Tag Archives: Fox News

Santa Baby

Photo of Santa

People are probably familiar with the controversy over the racial identity of Santa, Santa Claus, or St.Nick, or Saint Nicholas.  TL;DR: Megyn Kelly, Fox News personality, alleged that “Santa is white” and Jesus was white” are “historical facts.”  See here for discussion

According to some of the older kids at my school, there really isn’t a Santa, he’s just you’re parents.  This explains why a lot of very good kids don’t get any presents at Christmas.

This also explains why this assertion from Bill O’Reilly makes no sense (from TPM):

“In this case, Megyn Kelly is correct. Santa was a white person”

“was,” that’s funny, it’s almost as if O’Reilly thinks Santa no longer exists.

Work it

Fig.1 Lazy Government Workers

Rogers Ailes, head of Fox News, seems to think that government work makes you lazy (via TPM):

Obama’s the one who never worked a day in his life,” Ailes said in Zev Chafets’ book “Roger Ailes: Off Camera.” “He never earned a penny that wasn’t public money. How many fundraisers does he attend every week? How often does he play basketball and golf? I wish I had that kind of time. He’s lazy, but the media won’t report that.”

And this guy is some kind of evil genius.

Pump up the jam, pump it up

Fig.1: Pump it up.

Timorous airline passenger and Fox News alleged liberal Juan Williams has admitted to making one of his weekly columns an undergraduate copy paste job.  According to Salon‘s Alex Seitz-Wald:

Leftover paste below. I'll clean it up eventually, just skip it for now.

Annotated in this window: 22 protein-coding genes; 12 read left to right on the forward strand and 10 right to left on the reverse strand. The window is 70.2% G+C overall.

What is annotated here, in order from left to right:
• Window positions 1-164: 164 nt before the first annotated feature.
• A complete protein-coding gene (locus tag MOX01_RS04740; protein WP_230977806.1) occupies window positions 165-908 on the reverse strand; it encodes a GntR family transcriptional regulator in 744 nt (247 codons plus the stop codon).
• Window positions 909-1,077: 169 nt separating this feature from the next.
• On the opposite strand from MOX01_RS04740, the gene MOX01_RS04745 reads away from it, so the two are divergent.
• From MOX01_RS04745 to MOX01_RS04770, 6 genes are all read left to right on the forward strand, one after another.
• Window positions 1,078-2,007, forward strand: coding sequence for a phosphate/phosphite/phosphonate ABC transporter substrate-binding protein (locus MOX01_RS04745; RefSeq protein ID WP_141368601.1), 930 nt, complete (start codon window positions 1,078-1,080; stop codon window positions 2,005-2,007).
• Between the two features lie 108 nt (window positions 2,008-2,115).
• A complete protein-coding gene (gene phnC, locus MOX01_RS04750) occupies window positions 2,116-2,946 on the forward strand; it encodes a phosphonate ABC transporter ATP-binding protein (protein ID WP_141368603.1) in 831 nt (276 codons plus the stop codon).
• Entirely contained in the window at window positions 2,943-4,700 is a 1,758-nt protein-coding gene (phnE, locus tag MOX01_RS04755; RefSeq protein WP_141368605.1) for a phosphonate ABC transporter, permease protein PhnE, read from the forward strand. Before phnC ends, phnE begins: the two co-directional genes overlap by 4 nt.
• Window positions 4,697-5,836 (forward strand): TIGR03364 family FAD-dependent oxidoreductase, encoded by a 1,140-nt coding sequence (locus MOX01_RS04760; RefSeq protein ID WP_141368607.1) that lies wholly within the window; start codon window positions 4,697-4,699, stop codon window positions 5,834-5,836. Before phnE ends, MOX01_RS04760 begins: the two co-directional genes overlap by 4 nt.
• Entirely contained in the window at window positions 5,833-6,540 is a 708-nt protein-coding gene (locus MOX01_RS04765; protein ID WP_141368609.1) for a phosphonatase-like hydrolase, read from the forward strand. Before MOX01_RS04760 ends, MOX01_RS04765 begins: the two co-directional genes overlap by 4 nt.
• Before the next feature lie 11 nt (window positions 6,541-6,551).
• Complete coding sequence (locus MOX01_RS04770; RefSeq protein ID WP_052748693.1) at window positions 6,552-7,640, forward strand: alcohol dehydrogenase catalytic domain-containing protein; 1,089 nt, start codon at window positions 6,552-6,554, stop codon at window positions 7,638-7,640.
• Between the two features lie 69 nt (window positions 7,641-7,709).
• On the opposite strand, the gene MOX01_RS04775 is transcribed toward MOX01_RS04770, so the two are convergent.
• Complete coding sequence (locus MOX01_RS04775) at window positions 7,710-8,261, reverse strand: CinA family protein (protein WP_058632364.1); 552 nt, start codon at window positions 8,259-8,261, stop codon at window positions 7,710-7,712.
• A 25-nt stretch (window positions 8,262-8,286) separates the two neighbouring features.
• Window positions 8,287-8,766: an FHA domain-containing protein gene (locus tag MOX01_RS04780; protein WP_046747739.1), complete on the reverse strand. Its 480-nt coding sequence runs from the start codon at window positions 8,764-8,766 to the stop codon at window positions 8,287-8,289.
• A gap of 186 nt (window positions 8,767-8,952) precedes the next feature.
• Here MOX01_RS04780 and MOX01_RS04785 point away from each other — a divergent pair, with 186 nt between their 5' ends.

In a case of apparent plagiarism, Fox News pundit Juan Williams lifted — sometimes word for word — from a Center for American Progress report, without ever attributing the information, for a column he wrote last month for the Hill newspaper.

Almost two weeks after publication, the column was quietly revised online, with many of the sections rewritten or put in quotation marks, and this time citing the CAP report. It also included an editor’s note that read: “This column was revised on March 2, 2013, to include previously-omitted attribution to the Center for American Progress.”

But that editor’s note mentions only the attribution problem, and not the nearly identical wording that was also fixed.

The really strange thing about this case is what it reveals about the writing and thinking process of the two-million dollar a year Fox News pundit:

In a phone interview Thursday evening, Williams pinned the blame on a researcher who he described as a “young man.”

“I was writing a column about the immigration debate and had my researcher look around to see what data existed to pump up this argument and he sent back what I thought were his words and summaries of the data,” Williams told Salon. “I had never seen the CAP report myself, so I didn’t know that the young man had in fact not summarized the data but had taken some of the language from the CAP report.”